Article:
Izawa: In the 10- to 20-Gbit/s high-speed area, NEL has been delivering logic and analog ICs with high speed and low noise performance. Also, NEL is developing high-performance LSI [large-scale integration] chips such as 10-Gbit/s serializers/deserialers based on SiGe material and CMOS [complementary metal-oxide semiconductor] transceivers to take advantage of low power consumption.

For 40 Gbit/s and above, NEL is preparing to have two lineups based on HEMT [high-electron mobility transistor] and HBT [heterojunction bipolar transistor] chips based on InP. The HEMT will be applied to front-end ICs, taking advantage of InP' s ultra-high-speed, up to 50 Gbit/s. The HBT will be applied to multifunctional LSIs because of its low power consumption feature. Samples of the InP-HEMT IC have just been released.

WDM: Will tunable lasers and wavelength converters find widespread application? In what roles and what sort of performance will be required?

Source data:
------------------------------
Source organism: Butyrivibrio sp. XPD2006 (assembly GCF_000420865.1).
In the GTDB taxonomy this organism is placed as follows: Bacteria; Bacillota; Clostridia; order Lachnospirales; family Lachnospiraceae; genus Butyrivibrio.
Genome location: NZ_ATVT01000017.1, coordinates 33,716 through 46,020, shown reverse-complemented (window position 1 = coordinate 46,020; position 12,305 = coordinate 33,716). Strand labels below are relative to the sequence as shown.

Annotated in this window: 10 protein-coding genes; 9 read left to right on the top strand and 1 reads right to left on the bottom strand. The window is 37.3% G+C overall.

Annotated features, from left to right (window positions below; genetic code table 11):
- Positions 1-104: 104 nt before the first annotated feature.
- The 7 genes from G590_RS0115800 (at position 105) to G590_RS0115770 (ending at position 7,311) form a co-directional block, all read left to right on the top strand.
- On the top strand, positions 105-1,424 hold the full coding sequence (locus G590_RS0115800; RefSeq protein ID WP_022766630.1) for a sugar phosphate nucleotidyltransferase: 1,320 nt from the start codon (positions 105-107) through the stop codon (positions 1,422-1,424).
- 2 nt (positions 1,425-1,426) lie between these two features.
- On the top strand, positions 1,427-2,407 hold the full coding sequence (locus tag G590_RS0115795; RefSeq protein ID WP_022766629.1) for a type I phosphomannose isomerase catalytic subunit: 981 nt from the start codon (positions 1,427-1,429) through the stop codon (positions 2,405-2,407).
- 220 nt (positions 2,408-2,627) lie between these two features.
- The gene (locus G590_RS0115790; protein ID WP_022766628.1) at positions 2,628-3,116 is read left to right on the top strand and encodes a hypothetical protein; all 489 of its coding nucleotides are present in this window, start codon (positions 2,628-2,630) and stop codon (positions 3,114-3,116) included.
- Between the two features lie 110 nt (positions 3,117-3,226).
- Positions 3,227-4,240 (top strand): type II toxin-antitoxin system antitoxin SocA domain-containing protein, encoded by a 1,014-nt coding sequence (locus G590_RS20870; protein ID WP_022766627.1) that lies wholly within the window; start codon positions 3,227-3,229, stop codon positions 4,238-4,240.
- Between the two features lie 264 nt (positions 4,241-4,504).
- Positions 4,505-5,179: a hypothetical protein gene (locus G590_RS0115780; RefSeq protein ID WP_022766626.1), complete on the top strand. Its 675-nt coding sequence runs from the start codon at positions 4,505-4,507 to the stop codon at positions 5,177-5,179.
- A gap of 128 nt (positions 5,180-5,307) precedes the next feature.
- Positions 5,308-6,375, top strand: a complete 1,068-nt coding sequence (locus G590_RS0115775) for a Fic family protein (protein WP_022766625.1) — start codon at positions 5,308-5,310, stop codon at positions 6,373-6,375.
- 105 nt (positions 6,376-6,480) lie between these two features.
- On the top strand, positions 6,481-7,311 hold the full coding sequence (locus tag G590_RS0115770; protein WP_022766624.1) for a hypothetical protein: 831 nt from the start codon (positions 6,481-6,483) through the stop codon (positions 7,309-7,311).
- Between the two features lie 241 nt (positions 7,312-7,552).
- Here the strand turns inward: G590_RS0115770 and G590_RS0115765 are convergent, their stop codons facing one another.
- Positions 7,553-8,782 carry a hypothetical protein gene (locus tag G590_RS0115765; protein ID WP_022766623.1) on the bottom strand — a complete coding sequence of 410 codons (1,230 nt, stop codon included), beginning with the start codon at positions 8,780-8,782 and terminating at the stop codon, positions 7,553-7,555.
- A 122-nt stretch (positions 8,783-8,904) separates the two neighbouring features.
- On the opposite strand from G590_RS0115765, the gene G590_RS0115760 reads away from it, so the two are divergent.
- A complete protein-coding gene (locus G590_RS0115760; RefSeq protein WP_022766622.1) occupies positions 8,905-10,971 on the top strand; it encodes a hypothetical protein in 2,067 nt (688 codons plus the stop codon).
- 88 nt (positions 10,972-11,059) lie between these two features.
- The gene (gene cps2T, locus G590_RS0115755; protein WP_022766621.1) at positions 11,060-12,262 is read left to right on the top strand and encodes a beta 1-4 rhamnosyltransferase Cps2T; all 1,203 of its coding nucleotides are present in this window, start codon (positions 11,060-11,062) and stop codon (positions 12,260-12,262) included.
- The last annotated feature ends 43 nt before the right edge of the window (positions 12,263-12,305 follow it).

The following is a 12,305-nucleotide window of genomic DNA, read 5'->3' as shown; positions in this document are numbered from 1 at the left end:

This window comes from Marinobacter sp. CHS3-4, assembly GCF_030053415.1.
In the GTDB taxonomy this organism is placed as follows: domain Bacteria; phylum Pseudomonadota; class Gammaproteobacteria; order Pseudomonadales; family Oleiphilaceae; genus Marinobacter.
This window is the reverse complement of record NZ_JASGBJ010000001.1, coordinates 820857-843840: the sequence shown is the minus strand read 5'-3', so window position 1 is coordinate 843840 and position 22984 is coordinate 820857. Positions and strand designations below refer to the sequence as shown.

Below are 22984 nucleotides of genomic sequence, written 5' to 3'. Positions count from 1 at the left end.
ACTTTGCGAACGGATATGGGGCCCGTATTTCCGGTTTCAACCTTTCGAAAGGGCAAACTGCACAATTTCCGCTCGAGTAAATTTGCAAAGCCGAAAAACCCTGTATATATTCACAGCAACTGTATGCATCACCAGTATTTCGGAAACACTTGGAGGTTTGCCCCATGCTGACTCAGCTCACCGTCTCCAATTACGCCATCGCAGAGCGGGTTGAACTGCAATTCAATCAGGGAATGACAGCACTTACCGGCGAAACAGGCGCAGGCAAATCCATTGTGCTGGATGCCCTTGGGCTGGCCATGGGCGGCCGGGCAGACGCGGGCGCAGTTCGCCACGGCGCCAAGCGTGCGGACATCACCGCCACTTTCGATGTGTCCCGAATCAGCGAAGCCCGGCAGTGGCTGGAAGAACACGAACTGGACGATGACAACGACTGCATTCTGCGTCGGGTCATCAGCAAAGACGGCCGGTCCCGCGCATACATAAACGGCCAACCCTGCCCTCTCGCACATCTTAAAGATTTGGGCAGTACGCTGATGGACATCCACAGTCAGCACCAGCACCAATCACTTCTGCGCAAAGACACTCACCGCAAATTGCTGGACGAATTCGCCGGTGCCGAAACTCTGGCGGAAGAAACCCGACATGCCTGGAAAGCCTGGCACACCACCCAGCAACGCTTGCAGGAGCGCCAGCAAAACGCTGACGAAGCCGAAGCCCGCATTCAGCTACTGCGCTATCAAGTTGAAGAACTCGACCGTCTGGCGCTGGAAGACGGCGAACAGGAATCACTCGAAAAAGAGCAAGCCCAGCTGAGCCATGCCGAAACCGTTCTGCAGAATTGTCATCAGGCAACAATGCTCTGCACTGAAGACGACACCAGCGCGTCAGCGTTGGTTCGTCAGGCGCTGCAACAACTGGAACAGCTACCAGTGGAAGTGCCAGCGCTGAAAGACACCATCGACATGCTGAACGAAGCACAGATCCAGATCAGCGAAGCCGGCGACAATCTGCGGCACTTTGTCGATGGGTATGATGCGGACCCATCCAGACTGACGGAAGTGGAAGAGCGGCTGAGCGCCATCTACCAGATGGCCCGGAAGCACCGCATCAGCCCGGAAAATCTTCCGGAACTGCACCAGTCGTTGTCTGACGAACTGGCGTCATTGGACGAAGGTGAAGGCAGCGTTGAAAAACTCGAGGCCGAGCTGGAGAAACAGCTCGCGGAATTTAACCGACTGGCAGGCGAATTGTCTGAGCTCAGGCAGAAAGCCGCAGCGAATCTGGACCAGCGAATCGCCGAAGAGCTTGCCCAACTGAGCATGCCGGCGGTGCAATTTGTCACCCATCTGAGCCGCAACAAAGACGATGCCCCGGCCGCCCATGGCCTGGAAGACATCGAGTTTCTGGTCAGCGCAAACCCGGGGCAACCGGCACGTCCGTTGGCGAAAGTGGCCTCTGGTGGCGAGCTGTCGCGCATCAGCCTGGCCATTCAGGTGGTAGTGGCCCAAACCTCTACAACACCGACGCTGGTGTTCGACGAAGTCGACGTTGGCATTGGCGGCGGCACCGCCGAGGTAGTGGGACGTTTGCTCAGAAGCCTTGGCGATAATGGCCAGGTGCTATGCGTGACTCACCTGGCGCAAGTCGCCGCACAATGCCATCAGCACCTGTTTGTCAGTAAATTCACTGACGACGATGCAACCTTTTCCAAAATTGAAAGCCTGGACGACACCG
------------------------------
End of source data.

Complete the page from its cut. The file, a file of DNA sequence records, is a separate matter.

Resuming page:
Izawa: We are sure that tunable lasers and wavelength converters will play a key role in future optical networks. Wavelength tuning range, stability, and switching time are very important. The application of these devices can be divided depending on their switching time.

The lasers with a switching time of one second will get a large market as spare devices or backup lasers used for conventional WDM systems if they have a low-price and enough reliability, like DFB lasers. It is expected that these tunable lasers will have been tested practically in a communications system.